Sheikha Mouza: ‘The Arabic language is in danger because of “trendy English phrases” ‘ 23rd March 2010 reports on Sheikha Mouza’s trip to a Jeddah women’s college. She addressed the women about the importance of education for them as Gulf citizens and her firm belief that women deserve the same educational opportunity as their male counterparts. Qatar’s first lady is very popular among young Gulf women especially those in education or university students because she understands what it means to live in that part of the world and to be a woman. 

For any researcher this is excellent data, a type of reality of how Arabic is used on the ground, and a testimony by a speaker themselves not an outside researcher! 

 She spoke about education and its importance and in the same breath warned against the weakening of Arabic because of English phrases. It is very common for a televison/satellite channel presenter to begin speaking Arabic (Modern Standard or slang)  and then insert many English phrases in place of Arabic ones, even though the Arabic lexicon has words that can express the same meanings.  A lot of codeswitching takes place and some people do not see the use of it. For example they might say (excuse the non use of IPA characters still working on getting them on this blog:

Tayyib ya jama’ah naakhudh BREAK wa narja’  BYE

okay everyone let’s take a break and then come back bye

Both these English words are available in Arabic but the switching still took place. There are many other examples but I do not have them at hand.

The most frequent codeswitching I have seen is on shows that discuss fashion and beauty or movies.  All the information will be given in Arabic and then there are continuous insertions of English words, such as; lip gloss, style, hair, dryer, perm, colour, eyeshadow and many others etc..  Is Arabic that weak that it does not have these words available for its speakers?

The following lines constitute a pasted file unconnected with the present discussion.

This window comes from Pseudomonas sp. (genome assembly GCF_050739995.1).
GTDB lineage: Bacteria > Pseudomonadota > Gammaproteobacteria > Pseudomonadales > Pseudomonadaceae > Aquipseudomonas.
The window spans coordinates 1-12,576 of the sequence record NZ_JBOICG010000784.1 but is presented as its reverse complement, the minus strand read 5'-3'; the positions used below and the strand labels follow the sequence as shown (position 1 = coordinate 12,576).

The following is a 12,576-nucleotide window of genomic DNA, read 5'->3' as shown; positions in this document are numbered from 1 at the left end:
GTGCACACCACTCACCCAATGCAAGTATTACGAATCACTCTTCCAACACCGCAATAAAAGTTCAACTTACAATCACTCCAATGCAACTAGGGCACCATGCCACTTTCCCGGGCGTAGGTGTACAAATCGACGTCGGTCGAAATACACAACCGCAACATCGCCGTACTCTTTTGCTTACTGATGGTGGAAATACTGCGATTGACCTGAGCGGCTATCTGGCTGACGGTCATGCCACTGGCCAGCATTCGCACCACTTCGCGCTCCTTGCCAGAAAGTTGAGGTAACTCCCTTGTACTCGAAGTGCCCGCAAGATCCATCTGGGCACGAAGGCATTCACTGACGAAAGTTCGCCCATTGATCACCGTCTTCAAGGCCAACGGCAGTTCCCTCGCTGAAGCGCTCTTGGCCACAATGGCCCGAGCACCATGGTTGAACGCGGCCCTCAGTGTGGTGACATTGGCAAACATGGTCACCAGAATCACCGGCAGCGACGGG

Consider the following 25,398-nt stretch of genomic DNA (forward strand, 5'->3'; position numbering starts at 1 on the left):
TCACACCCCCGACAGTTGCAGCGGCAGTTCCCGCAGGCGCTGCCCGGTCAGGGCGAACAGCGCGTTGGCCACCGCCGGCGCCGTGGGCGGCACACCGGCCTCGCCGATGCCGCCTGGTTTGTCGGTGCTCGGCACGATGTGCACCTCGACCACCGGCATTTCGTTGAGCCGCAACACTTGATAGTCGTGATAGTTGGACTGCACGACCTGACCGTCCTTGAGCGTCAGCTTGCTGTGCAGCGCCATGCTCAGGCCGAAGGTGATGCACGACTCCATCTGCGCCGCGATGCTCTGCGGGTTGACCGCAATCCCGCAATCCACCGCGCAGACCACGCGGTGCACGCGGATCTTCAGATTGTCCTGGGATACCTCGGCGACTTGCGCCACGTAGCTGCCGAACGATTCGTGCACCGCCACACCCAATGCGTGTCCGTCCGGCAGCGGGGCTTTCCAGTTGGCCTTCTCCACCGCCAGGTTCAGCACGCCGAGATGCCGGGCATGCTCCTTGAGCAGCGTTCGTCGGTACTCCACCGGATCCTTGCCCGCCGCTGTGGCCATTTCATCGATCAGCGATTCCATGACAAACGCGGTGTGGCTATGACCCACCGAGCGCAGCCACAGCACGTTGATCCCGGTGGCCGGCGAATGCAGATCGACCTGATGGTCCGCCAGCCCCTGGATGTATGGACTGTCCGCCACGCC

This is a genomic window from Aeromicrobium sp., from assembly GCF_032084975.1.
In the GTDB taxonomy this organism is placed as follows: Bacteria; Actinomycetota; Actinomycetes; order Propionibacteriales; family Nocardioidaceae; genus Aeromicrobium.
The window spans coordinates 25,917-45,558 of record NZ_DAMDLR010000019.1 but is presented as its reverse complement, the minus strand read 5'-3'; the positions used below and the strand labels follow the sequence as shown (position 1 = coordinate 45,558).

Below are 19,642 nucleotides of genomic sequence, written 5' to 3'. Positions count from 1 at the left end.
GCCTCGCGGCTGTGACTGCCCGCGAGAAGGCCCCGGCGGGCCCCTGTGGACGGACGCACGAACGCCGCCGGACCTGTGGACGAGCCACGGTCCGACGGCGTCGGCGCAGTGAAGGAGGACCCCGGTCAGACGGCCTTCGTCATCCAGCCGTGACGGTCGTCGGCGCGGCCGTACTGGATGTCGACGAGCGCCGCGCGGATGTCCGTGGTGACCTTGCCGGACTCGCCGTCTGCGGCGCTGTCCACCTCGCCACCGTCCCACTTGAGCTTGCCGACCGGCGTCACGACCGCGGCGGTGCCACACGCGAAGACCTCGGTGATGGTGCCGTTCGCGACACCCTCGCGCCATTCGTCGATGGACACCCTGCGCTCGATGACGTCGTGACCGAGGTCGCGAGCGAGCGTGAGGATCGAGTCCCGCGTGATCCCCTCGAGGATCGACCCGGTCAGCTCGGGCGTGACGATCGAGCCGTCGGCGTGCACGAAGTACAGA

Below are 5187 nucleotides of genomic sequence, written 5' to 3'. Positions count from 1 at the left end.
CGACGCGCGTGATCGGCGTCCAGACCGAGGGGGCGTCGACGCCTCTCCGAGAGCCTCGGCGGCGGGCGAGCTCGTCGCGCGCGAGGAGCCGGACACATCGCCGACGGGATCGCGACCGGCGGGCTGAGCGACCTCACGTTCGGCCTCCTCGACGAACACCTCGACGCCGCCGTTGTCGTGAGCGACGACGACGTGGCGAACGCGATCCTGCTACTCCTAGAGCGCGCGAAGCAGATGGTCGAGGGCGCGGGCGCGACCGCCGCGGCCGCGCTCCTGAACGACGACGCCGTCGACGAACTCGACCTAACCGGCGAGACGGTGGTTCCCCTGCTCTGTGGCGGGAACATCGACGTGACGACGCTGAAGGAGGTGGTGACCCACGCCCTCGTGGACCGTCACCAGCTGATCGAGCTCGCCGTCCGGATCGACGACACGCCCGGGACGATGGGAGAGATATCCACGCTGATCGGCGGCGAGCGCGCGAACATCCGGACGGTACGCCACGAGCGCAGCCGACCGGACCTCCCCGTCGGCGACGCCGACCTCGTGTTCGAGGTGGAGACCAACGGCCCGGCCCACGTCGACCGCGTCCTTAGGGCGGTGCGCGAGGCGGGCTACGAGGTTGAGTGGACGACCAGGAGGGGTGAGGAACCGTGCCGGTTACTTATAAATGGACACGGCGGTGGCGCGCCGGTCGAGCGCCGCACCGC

It is interseting that the first lady chose to speak about education and language threat at the same time! Do the two relate to eachother? If so how? Most of the higher education in the Gulf is in English and increasingly so is the medium of instruction in most secondary schools- so why the sudden warning? Is Arabic really under threat? This is what I asked in one of my initial postings. Do we blame English?  Part of the answer may lay in the symbolic meaning of English as a language in the Gulf. It may stand for sophistication,  a certain prestige or more precisely a status marker meaning that perhaps the speaker is educated. But seriously is English forced upon these speakers?

Is English to blame or are the speakers the reason? The so-called danger English poses to Arabic is a topic of great debate in the Middle East. Many different opinions and many different suggestions of how to overcome these fears are becoming increasingly popular. The situation is very complex and those in charge of the language planning and policy perhaps need to look closely at language use in Education and other spheres of interaction. If many people, both unknown and those of a high profile such as Sheikha Mouza say Arabic is in danger may be they have a point.  But the solution?